On the day last week that I was dropping off the loot bags at my coworkers house, she informed me that she had been misinformed. There were actually 261 inmates!

That’s a huge difference. We still aren’t sure where the mistake came from, but for the last week I’ve been looking to reorganize some of my funds in order to make sure that everyone at the prison got at least ONE gift (soap or sugar; sadly, not both). We did manage to learn that there were 15-20 HIV/Aids inmates and so I made them special bags of milk and ground nuts (full cream milk and protein). And, after some other donations from our coworkers, we realized we had put together 312 baggies!

So, this morning as I was heading to pick up my coworker and all the jumbos (bags) filled with gifts, I had to drive through a busy minibus loading intersection. And, as per usual on dusty dirt roads in the middle of market places, no rules apply. There is no stopping/loading zone; no right of way; not even general courtesy for those who need to go straight vs those who need to turn.
Personally, I think I’ve learned to navigate fairly well on Malawian roads. Perhaps in part to the fact that I actually love driving aggressively, and therefore have no problem mimicking the minibus drivers who are impulsive and impatient.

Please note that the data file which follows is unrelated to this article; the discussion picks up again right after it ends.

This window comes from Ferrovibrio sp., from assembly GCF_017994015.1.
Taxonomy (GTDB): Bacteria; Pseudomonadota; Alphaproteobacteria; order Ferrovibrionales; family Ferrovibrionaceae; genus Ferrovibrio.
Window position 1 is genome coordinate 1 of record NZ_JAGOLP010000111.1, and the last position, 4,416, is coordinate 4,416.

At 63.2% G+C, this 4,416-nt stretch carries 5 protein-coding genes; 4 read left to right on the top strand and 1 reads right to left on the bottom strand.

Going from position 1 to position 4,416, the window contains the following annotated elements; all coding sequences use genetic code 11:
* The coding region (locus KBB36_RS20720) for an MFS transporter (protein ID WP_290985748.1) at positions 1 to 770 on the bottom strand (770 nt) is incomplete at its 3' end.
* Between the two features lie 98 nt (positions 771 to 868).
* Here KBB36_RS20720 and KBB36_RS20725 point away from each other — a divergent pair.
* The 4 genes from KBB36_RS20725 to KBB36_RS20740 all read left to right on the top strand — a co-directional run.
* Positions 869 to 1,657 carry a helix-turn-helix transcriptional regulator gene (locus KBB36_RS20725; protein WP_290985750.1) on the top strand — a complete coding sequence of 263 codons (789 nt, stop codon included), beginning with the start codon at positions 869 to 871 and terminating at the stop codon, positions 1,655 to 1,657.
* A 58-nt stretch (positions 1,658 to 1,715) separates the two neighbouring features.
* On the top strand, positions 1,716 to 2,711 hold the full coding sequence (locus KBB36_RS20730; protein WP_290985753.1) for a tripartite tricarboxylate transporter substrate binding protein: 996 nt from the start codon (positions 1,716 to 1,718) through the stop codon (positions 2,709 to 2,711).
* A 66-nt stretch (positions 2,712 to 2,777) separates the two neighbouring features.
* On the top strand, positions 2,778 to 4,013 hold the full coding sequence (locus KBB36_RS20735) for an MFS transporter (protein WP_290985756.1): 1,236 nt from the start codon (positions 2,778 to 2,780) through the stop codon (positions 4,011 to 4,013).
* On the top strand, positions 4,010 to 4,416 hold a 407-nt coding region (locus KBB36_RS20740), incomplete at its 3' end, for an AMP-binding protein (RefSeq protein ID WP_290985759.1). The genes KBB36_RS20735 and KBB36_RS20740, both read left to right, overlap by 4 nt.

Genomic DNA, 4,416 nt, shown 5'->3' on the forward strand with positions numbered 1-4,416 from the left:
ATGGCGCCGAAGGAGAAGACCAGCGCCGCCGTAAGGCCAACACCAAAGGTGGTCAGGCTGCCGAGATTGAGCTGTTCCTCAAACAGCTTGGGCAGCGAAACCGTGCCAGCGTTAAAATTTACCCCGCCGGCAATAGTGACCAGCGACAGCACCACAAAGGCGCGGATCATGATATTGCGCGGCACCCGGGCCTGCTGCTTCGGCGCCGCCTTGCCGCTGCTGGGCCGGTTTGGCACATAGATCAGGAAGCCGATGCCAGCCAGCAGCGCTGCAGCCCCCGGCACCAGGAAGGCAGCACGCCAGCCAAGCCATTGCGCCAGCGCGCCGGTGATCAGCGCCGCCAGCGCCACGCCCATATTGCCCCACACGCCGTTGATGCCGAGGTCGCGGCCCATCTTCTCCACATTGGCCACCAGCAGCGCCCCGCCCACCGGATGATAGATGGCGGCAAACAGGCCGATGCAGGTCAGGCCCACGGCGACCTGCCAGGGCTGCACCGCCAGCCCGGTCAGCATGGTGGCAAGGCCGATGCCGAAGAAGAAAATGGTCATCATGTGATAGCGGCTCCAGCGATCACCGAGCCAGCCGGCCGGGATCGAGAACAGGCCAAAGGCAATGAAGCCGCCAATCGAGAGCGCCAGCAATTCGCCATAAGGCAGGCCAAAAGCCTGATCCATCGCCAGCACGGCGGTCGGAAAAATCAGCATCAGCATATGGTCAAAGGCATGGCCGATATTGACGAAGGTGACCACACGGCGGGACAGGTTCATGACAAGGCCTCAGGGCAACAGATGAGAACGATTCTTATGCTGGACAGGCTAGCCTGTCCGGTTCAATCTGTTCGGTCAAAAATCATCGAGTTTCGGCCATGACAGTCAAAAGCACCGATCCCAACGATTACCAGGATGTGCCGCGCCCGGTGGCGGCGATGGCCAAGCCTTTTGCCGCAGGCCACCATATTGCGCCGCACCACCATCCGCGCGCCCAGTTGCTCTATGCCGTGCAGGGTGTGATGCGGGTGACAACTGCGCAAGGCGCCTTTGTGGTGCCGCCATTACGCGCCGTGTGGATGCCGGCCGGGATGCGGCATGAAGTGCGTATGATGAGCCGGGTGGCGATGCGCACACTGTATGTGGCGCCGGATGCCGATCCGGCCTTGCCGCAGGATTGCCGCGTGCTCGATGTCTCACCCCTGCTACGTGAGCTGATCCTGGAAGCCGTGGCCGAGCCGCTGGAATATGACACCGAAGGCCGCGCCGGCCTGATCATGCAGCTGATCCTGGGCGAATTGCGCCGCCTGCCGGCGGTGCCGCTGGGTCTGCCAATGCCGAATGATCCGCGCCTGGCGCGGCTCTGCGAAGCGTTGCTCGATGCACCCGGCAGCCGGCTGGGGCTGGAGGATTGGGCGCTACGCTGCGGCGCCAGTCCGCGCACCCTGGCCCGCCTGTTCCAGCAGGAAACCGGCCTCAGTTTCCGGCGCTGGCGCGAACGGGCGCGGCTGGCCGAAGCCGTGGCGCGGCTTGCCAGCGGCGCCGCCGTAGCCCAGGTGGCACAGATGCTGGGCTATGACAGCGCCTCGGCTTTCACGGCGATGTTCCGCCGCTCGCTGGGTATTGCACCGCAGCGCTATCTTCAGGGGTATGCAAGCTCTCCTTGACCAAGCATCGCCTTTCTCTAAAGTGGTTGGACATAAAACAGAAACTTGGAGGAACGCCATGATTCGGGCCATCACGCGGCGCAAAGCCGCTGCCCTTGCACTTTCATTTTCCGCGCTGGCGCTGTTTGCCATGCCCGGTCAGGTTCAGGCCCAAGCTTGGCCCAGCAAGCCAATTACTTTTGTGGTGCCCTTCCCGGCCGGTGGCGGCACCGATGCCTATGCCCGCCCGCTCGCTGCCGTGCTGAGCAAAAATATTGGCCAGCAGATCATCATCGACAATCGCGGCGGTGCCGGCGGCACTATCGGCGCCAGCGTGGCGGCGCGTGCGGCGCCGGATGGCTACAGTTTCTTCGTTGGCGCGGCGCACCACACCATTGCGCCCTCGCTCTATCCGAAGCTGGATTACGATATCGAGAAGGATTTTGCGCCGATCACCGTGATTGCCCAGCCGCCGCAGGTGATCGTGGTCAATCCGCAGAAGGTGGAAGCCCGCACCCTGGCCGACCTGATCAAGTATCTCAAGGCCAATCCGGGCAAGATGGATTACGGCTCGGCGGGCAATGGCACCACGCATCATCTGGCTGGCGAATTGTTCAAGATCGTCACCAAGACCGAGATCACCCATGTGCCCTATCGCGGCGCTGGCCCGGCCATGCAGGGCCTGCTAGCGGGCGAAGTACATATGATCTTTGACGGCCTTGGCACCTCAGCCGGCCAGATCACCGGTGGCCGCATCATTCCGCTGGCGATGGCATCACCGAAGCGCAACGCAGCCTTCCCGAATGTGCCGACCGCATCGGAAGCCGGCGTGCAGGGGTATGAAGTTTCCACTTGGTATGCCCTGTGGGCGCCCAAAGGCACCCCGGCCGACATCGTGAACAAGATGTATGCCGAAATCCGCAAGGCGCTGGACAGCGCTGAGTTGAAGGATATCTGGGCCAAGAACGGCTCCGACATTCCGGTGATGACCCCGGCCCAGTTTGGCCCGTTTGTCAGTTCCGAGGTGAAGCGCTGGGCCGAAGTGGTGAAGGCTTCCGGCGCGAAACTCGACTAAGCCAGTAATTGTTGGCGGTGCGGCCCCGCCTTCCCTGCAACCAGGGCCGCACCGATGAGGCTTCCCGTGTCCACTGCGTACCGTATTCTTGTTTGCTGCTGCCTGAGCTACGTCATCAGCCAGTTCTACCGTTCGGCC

Today, no exception. There were three mini buses fully blocking my path and none seemed willing to move out of the way. They all thought the other guy would give me room to move, and held their ground. It is sometimes very very frustrating to be waiting upon a mini bus driver who is determined to fill his bus at the expense of those of us who are stuck behind, in our own car, or inside, as a passenger. I’ve waited sometimes 20minutes in a bus while we watched the man ‘strolling’ to the main road to jump aboard an already full to capacity bus.
When none of the three mini buses decided to move, I tried maneuvering between them. Suddenly, in front of me, was an oncoming car trying to do the same from the other direction. However, he had room to stop, whereas  I was already half way between two of the minibuses. Only problem, the third minibus I was behind, decided to stop and chat with the driver of the oncoming vehicle. Though I honked my horn at him, he only inched forward by releasing the brake.